“Ricardo? It makes me smile when I think about him.”

For 29 games in what was a largely underwhelming 2001/02 season for Heart of Midlothian, supporters were left entranced and enchanted by an unknown Jamaican. Not only supporters but team-mates and manager as well. Mention the name of Ricardo Fuller to Craig Levein and, like all those fans who witnessed him paint chaotic but mesmerisingly beautiful art with the ball at his feet, it elicits a response which is brimming with positivity and joy.

That’s all it took for Fuller to become a cult hero. To leave an indelible mark. To still be remembered so fondly in EH11. Just 29 games and nine goals. There had never been a player like him before and there has never been one like him since.

The beginning

October 2001.

Levein, having taken over from Jim Jefferies ten months previous, was in search of “more presence in the attack”. It was at a time when he was tasked with reducing the club’s wage bill by 40 per cent while ensuring the Gorgie side remained competitive in the upper echelons of the Scottish top flight. Fiorentina’s Greek forward Georgios Vakouftsis was a key transfer target. But Levein’s eye was caught by someone else. Something else. Johnny Harvey had been alerted to Ricardo Fuller when he had spent time on trial at Charlton Athletic before returning to Tivoli Gardens in his homeland.

Levein explained to Hearts Standard: “When I was speaking to John, he said ‘look, there’s this guy, Ricardo Fuller. I’ve watched him play a couple of times and I think he’s worth a look at, he’s a wee bit different’. I thought ‘wow, this guy is different’.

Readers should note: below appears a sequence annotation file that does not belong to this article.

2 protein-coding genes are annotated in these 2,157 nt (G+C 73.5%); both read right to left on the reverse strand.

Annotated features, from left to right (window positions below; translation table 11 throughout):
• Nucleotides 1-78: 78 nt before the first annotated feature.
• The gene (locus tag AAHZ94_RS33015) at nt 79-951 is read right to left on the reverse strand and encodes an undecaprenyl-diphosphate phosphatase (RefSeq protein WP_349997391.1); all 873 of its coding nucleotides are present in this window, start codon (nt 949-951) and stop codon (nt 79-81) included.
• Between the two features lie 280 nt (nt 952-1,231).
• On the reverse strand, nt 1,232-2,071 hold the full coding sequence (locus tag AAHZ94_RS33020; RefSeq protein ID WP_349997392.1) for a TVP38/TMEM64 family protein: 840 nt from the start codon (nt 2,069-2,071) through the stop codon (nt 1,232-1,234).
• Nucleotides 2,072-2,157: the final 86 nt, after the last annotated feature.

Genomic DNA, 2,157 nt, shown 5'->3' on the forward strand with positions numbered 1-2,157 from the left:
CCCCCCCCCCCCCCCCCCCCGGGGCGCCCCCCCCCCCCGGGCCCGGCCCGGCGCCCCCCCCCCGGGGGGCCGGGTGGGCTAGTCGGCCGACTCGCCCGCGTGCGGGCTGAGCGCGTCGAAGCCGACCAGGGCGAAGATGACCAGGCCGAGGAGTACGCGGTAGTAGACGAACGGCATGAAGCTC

“He had an elasticity about him which was almost unbelievable. He just had this really graceful way of moving. Unbelievably strong although his legs were really skinny. In a way, he kind of reminded me of [Faustino] Asprilla at Newcastle when I went to watch him. Maybe not as elegant a runner as Asprilla. You think he had lost the ball or that he didn’t know what was going on around about him but then he would manoeuvre his way out of a situation which made you think ‘how the hell did he manage that?’.

“I was really interested and to get the deal done we had to deal with the club over in Jamaica. They wanted to get him in the shop window to sell him. Their plan was to get him into Scotland, for him to do well, and they were fairly certain he would do well, and then to move him to England. Their plan worked out perfectly. At the same time he was a real asset to us.”

Hearts Standard:

The loan was for an initial three months. With a work permit granted late on, he was immediately thrown in, Andy Kirk having picked up an injury. Sporting a top knot, Fuller partnered Scottish Cup goal hero Stephane Adam at Easter Road. His talent was inconspicuous to the away following that afternoon as Levein’s men fell to a 2-1 defeat. Fuller would later note that he had a lot to learn, that he would “have to take things one step at a time. You creep before you walk”. While Hearts won just once in his first eight appearances, Fuller scoring a goal in the 2-0 win over Dundee, behind the scenes, he had already made a mark. Both in training and around the squad.

“It felt like he gave the team a new injection at the right time, so it was a good bit of business from Craig’s point of view to get him in,” Gary Wales, who partnered Fuller 15 times, told Hearts Standard. “He was so laid back he was horizontal. Any problems that other people would experience, he wouldn’t feel any problems. He was always playing with a smile on his face.

“The guys were like ‘what have we got here?’ but as soon as we were out on the pitch it was a case of just getting the ball to his feet. He would turn people because he had such strength and then he would get away from people as well.”